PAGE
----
Chinese professor’s invention greatly lightens Tibetan nomads’ dung collection chore


Tibetan Nomads
(, Jul24, 2017) – A Chinese professor has invented a modified wheelbarrow with a pedal-operated fork designed to greatly lighten the daily chore of the Tibetan nomad women in their collection of yak and cow dung, reported China’s official Xinhua news agency Jul 22.

Collecting the dung of cows and yaks for use as fuel for cooking and heating has been a daily chore of the Tibetan nomad women for hundreds of years. And the report said the back-breaking task begins at daybreak and it often takes three to four hours to fill the 10-kg basket they carry on their back.

Now, thanks to Wang Guanghui, the product’s inventor and a professor at the College of Engineering at China Agricultural University, the task is completed much faster and requires no “tedious manual labor”. His modified wheelbarrow with a pedal-operated fork simply scoops up the dung and tosses it into the bucket. Wheelbarrow

Trials in Tibetan areas of Gansu, Qinghai and Sichuan provinces showed that the wheelbarrow is six times faster than collecting dung by hand, Wang was quoted as saying.

The report said that while conducting a summer research programme in Gannan (Tibetan: Kanlho) Tibetan Autonomous Prefecture, Gansu Province, in 2011, he was touched by the repetitive hard work being undertaken by local Tibetan women and came up with the idea of inventing the wheelbarrow.

“Their backs become bent from the daily chore. But without collecting dung, their families have no chance of survival,” Wang was quoted as saying.

The report said Wang had revised his design eight times over the last six years to best suit the needs of the nomads.

The report said that the wheelbarrow is made up of eight components and could be assembled in three minutes, using only a few screws and nuts. It weighs less than 10 kg and costs 1,000 yuan (US$ 148) each.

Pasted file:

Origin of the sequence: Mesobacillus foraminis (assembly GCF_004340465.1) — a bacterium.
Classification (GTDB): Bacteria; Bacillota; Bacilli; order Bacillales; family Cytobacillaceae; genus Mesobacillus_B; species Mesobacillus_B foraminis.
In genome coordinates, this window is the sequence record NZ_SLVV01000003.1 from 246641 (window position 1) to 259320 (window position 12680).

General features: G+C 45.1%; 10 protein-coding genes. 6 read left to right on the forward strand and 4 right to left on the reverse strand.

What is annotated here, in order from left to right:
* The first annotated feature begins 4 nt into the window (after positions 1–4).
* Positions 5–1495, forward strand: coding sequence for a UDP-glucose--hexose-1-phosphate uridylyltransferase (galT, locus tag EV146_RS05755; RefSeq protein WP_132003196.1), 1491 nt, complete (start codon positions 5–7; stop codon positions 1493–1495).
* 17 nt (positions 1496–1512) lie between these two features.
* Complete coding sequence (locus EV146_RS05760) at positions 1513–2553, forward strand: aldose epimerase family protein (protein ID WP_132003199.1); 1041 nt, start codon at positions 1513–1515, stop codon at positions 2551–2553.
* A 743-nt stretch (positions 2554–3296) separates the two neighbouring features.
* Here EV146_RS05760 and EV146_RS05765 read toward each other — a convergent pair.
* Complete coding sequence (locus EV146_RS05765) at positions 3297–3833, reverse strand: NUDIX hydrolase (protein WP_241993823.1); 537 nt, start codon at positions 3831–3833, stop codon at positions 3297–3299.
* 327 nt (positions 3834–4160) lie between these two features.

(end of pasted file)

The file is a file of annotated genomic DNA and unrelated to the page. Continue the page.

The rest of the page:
However, the first batch of all the 1,000 wheelbarrows were given to Tibetan nomads with financial difficulties in Nagqu (Tibetan: Nagchu) and Damxung (Damshung) counties in Tibet Autonomous Region. To qualify for a free wheelbarrow each family was asked to donate two bags of dung to a local school or kindergarten.

The report said the programme was organized by Beijing Society of Workers Contributing to Tibet’s Development, a non-governmental public welfare organization.

Wang has said the wheelbarrow continues to be in trial use in the two Tibetan counties and that large-scale production will depend on feedback from the nomads.

The report said there were still 750,000 nomadic herding families in Tibet Autonomous Region and the Tibetan-inhabited areas of Qinghai, Sichuan, Yunnan and Gansu provinces.

Dung will continue to be their major residential energy resource as moving with their herds will not allow them convenient access to electricity supplies even after China has achieved its goal of building a moderately prosperous society by 2020, Fan Xiaojian, director of the society and a member of the National Committee of the Chinese People’s Political Consultative Conference, was cited as saying.


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